"It was the biggest error in modern history," Ferguson argues in his book, "The Pity of War." "Britain should have stayed out of the conflict. There had been no immediate threat to the country." Ferguson claims that rushing into a land war, while unprepared, was a monumental British blunder.
"Creating an army more or less from scratch and then sending it into combat against the Germans was a recipe for disastrous losses," he writes. "And if one asks whether this was the best way for Britain to deal with the challenge posed by imperial Germany, my answer is no."
The historian claims that to equate the Kaiser with Hitler is wrong. Wilhelm's aims were not as grandiose as those of the Nazi leader. And even if Germany had defeated France and Russia, it would have had a huge challenge trying to run them and would have remained significantly weaker than the British Empire in naval and financial terms.
Britain should have held back and then pitched in later at a far more opportune moment. By joining the fight at the outset, Ferguson says, Britain became locked in a long and immensely destructive slog that not only drained Britain's resources: It devastated Europe and led to the birth of the 20th century's two greatest tyrannies - Nazism and Stalinism.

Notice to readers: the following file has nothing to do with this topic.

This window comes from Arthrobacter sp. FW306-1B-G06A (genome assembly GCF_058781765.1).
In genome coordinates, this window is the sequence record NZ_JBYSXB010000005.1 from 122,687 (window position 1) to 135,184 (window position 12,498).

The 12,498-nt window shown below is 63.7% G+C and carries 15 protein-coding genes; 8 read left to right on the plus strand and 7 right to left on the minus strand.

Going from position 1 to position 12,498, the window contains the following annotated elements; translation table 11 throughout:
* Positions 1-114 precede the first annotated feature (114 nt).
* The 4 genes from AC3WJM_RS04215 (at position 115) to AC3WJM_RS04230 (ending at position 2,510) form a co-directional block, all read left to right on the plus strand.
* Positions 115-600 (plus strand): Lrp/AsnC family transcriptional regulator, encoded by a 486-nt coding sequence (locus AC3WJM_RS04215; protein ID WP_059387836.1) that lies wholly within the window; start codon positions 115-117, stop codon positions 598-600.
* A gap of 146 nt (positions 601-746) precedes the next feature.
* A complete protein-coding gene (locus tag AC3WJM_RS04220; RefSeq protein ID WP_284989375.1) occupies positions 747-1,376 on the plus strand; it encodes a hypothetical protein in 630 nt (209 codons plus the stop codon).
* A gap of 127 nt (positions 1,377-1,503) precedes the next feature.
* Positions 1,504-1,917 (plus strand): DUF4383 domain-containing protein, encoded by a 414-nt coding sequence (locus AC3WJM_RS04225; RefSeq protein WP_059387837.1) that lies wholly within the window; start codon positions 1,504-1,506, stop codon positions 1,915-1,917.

What's more, Britain failed to achieve its fundamental war aim: to prevent Germany dominating Europe. One hundred years later which country dominates Europe? Just ask the Greeks, writes Ferguson..
These bold views were aired in an extraordinary BBC television broadcast, extraordinary because he made his case in front of historians and other experts who all disagreed with him. He invited them to shoot down his ideas, which they did with vigor. The counter arguments flew thick and fast: Britain had to step in to support its allies and uphold its commitment to international law. Britain had to protect its trade routes. And the Kaiser was not as benign as Ferguson depicted.
All this and the start of the centenary commemoration is still months away. The war of words over the Great War rages on, just as the war did itself. What is sure, is that even after the big commemorations this summer, the controversy over how best to remember the war won't be over before Christmas and has far more contemporary ramifications than many would have wished for.